An Illustrative Example--Capital Losses. As an example, Figure 8 indicates how California's tax treatment of capital losses can result in a marriage penalty. In the situation assumed, each of the two single individual filers shown has no capital gains but experiences and reports a capital loss of $5,000, while as a married couple they would report the combined loss of $10,000. Under California law, however, the amount of the loss deductible from regular income is limited to $3,000, regardless of filing status. Thus, the two single individual filers are able to deduct twice the amount deducted by the couple$6,000 versus $3,000. As a consequence, taxable income for the married couple is disproportionately higher than for the two single filers in combination. The result is a marriage penalty of $239, or about 9 percent.

Another case where a marriage penalty can occur involves other types of tax-related losses, where California law limits the ability of married couples filing jointly to benefit from such losses to the degree that single filers can. So-called "passive activity losses," for instance, are limited to $25,000, regardless of whether one is a single or joint filer. If a married individual chooses to file separately as a married-filing-single filer, on the other hand, the allowable amount is only $12,500. This means that an unmarried couple can claim an aggregate amount of $50,000 between them--versus only half the amount for the married couple, or $25,000, regardless of whether they file jointly or separately.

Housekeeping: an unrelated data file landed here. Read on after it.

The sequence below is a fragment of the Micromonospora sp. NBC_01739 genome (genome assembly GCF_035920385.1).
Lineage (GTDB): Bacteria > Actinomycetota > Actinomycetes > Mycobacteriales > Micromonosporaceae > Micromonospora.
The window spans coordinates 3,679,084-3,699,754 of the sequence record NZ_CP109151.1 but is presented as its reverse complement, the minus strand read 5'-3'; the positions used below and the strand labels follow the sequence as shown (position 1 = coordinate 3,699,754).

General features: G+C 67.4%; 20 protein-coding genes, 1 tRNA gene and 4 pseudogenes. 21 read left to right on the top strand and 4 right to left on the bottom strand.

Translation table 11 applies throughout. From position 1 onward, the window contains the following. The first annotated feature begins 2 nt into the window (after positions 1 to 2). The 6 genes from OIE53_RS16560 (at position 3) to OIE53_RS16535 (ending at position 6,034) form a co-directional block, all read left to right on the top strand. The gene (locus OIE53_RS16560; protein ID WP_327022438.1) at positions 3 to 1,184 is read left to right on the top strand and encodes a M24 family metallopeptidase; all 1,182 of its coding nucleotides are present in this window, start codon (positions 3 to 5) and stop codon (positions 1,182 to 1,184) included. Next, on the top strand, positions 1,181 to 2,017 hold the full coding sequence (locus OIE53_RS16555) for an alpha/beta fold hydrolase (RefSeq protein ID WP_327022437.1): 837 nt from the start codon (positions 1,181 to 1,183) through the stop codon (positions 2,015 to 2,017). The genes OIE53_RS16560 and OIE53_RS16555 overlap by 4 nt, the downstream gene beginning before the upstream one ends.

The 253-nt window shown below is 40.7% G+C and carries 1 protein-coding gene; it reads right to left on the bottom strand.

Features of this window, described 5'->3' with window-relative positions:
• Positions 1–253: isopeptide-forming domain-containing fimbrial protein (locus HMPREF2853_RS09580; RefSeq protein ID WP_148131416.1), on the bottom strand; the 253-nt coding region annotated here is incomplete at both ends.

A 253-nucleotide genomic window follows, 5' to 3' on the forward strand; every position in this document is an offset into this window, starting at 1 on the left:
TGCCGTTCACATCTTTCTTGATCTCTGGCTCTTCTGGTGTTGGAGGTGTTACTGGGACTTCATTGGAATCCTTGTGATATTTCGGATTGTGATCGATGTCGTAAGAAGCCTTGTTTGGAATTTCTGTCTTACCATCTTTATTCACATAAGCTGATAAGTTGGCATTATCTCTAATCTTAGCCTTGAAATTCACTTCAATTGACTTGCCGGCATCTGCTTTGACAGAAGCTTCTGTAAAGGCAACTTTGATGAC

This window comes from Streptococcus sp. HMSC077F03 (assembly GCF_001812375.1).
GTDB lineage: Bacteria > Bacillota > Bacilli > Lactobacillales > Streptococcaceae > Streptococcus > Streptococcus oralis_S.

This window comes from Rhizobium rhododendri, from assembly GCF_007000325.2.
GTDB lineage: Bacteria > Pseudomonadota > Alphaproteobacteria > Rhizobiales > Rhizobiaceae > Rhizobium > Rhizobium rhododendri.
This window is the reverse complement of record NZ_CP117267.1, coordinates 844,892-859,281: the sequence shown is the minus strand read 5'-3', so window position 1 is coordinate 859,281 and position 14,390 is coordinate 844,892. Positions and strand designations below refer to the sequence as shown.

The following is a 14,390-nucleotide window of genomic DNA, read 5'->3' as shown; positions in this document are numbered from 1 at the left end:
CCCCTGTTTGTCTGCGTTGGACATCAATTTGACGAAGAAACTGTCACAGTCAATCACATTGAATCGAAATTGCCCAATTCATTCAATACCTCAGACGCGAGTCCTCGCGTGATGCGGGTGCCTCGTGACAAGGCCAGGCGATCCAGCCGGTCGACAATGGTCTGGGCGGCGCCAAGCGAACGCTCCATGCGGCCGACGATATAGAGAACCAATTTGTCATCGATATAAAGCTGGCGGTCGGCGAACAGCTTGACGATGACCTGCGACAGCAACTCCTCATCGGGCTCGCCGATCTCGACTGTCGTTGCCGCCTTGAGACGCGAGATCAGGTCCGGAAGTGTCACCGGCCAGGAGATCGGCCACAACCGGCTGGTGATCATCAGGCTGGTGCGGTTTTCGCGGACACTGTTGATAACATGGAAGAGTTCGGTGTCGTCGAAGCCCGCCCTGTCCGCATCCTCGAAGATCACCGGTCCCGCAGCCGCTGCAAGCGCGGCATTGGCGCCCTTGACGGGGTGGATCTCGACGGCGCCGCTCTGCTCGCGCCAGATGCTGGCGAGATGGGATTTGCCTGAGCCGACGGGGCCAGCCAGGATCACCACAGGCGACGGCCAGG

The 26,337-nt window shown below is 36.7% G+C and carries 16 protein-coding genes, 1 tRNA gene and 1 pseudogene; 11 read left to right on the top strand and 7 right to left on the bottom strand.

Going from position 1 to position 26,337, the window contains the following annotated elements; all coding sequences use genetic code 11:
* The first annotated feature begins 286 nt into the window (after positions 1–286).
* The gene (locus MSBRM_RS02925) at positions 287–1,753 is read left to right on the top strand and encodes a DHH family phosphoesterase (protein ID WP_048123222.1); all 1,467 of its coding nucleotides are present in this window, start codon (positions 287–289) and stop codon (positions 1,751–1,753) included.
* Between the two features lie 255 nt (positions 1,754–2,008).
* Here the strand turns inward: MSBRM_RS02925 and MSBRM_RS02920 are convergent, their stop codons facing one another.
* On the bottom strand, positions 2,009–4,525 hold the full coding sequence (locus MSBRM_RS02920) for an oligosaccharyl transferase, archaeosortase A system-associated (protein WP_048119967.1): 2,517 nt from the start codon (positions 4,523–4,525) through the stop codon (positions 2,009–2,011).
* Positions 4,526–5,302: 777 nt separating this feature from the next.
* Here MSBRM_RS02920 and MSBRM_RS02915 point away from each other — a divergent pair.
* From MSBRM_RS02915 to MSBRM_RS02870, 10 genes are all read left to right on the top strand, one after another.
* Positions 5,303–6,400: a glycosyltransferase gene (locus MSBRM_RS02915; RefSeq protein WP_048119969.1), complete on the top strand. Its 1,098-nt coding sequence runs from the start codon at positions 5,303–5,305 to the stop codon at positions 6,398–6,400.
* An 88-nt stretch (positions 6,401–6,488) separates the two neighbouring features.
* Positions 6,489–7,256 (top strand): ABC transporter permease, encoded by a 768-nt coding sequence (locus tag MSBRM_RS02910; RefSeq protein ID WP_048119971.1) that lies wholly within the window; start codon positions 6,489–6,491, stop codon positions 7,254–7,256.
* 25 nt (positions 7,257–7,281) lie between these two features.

The PIT alternative minimum tax (AMT) also can result in marriage penalties. The amount of income excluded in the AMT calculation is $42,945 for single filers and $57,260 for married couples filing jointly. However, a marriage-neutral system would have a married exclusion equal to double the single-filer exclusion. Because under California's system, two single individuals would be able to exclude $85,890 for AMT purposes while they would be limited to only a $57,260 exclusion if married, the married couple's tax would be higher, all else constant.

It should be noted that certain of the state's tax provisions also exacerbate the marriage bonuses that inherently result from California's tax-bracket structures and standard deductions for married versus single taxpayers. For example:

Figure 8
How Capital Losses Can Produce a California Marriage Penalty
Income Tax Liabilities for Two Persons
With Combined Income of $70,000
Individual Situations Combined Situation
Person 1 Person 2 If Unmarried If Married
Taxable income prior to capital losses $35,000 $35,000 $70,000 $70,000
Capital losses incurred -5,000 -5,000 -10,000 -10,000
Allowed deductible capital losses -3,000 -3,000 -6,000 -3,000
Taxable income adjusted for losses $32,000 $32,000 $64,000 $67,000
State tax liability prior to credits $1,349 $1,349 $2,698 $2,937
Less: personal exemption credits 70 70 140 140
State tax liability after credits $1,279 $1,279 $2,558 $2,797
Marriage Penalty $239

California Versus Other States